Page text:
Ray Wohlfarth: The case for 2 psig
When I parked my truck outside the boiler room, I saw a thick plume of steam chugging from a pipe on the outside wall. Right away, my “Spidey Sense” started to tingle.
The maintenance director met me at the door, and we walked in. I was there to give him a price to replace the steam boiler. While walking through the boiler room, I noticed the black condensate pipe freckled with squares of red rubber gasket material held in place with hose clamps; an inexpensive way to fix a pipe leak.
On the floor by the boiler feed unit was a pair of old condensate pumps. Nowhere did I see any provisions for water treatment. While gathering nameplate data from the boiler, I saw the boiler was only 10 years old. The operating steam pressure control was set to start at 7 psig with a 2-pound additive differential.
My gut told me this was a room where boilers were sent to die.
One of the questions I like to ask in my classes is, “What is the proper pressure setting for a comfort heating steam boiler?” The responses vary from 2 to 14 psig.
So, what is the proper steam pressure setting for a steam boiler used for comfort heating?
Ever since December 1899, the industry standard for low-pressure steam systems is 2 psig. When I tell the class the design pressure, many will look at me, disbelieving. I will then tell them the Empire State Building in New York City — at the height of 1,250 feet and 102 stories — uses 2 to 3 pounds of steam pressure to heat the building. I contend if they can heat a building that size with 2 to 3 pounds of steam, you should be able to do the same with your building.
While the system is cold and the boiler off, the pipes and radiators are full of air. On a call for heat, the burner heats the water until it becomes steam. When water becomes steam, the volume of steam is 1,600 times the volume of the water. It is like that expanding foam you use for sealing cracks, only much better.
For a steam system to operate correctly, the air has to be removed from the pipes and replaced with steam. Since the two gases — steam and air — cannot occupy the same space, steam at a higher pressure will push the air from the pipes through the air vents or traps.
Imagine your job is to fill a pipe with the least amount of balls and the only two options are ping-pong or tennis balls. Since tennis balls are larger, you would use fewer tennis balls than ping-pong balls to fill the pipe. When you have steam at 2 psig, the volume is 23.5 cubic feet. Think of this as a tennis ball. Steam at 7 psig is 19.9 cubic feet. This would be the ping-pong ball. You would need to generate 18% more steam at 7 psig than you would need at 2 psig to fill the pipes.
Ever since we were in primary school, we were taught the boiling temperature of water is 212° F. There should be an asterisk after that number, as water only boils at 212° at sea level and at atmospheric pressure.
Water boils at different temperatures at various pressures. For example, at 2 psig, water will boil at 218.6°. If the boiler pressure is 7 psig like this boiler, the water will boil at 232°, or 6% higher than at 2 psig.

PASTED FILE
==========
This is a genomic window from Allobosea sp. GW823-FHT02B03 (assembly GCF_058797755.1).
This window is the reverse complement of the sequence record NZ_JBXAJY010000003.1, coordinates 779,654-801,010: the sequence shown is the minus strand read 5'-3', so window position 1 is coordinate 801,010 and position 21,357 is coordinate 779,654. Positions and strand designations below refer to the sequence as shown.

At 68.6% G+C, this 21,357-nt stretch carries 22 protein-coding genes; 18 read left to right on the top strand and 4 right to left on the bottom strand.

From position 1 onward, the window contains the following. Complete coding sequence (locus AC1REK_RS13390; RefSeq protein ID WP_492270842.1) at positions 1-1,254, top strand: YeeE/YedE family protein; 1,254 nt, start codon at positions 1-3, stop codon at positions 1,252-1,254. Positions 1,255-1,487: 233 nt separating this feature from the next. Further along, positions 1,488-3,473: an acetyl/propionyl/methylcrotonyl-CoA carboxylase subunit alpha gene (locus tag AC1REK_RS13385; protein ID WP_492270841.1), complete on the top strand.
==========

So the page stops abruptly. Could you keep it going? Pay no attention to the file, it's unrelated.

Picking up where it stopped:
If condensate is under pressure, above 212°, and is released into a pipe at atmospheric pressure, a certain percentage of the condensate will flash to steam. This flash steam adversely affects the efficiency of the system.
Flash steam was what I saw when I parked outside the boiler room. If condensate flashes to steam inside the condensate pipes, it could cause the system to stall and there would be comfort complaints. This is because the condensate pipes are sized for condensate and not steam.
Flash steam on commercial systems essentially wastes steam because the steam vapor is lost from the air vents on the condensate tanks. That lost steam results in fresh water introduced into a steam system which increases the possibility of scale and reduces the life of the system.
Condensate flashes about 0.67% at 2 psig steam pressure while at 7 psig, the flash steam percentage is 2.8%, or about 300% more.
Steam traps typically open once the temperature of the condensate drops 20° below the temperature of the steam. If the system steam pressure is 2 psig, the temperature of the steam is 218.6° which would make the condensate temperature about 198°.
At 7 psig, the steam temperature would be 232°. This would make our condensate temperature 212°, or the boiling temperature of water at atmospheric pressure.
When the condensate returns from the system, it has to be returned to the boiler. On commercial steam systems, this is usually done with a boiler feed or condensate pump. If the condensate temperature is above 212°, it could flash to steam and damage the pump.
In addition to the pump damage, the pump cannot pump steam so the boiler will go off on low water. I came across this disclaimer on a condensate pump:
“For best operation, condensate should be 160° F or less. Although <name of manufacturer> pumps can operate at higher temperatures, we cannot guarantee full capacity or satisfactory operation if condensate is allowed to go above 190°.”
Many people feel that steam has to be set higher to get the heat they require. In process facilities, that may be true. If the system is for space heating, there is a small difference in heat between 2 and 7 psig. At 2 psig, the total heat is 1,153 Btu while there are only 4 more Btu when the steam pressure is at 7 psig.
If the system cannot heat the house or building at 2 psig, it is the system and not the boiler. You have to don your investigator cap and find the reason.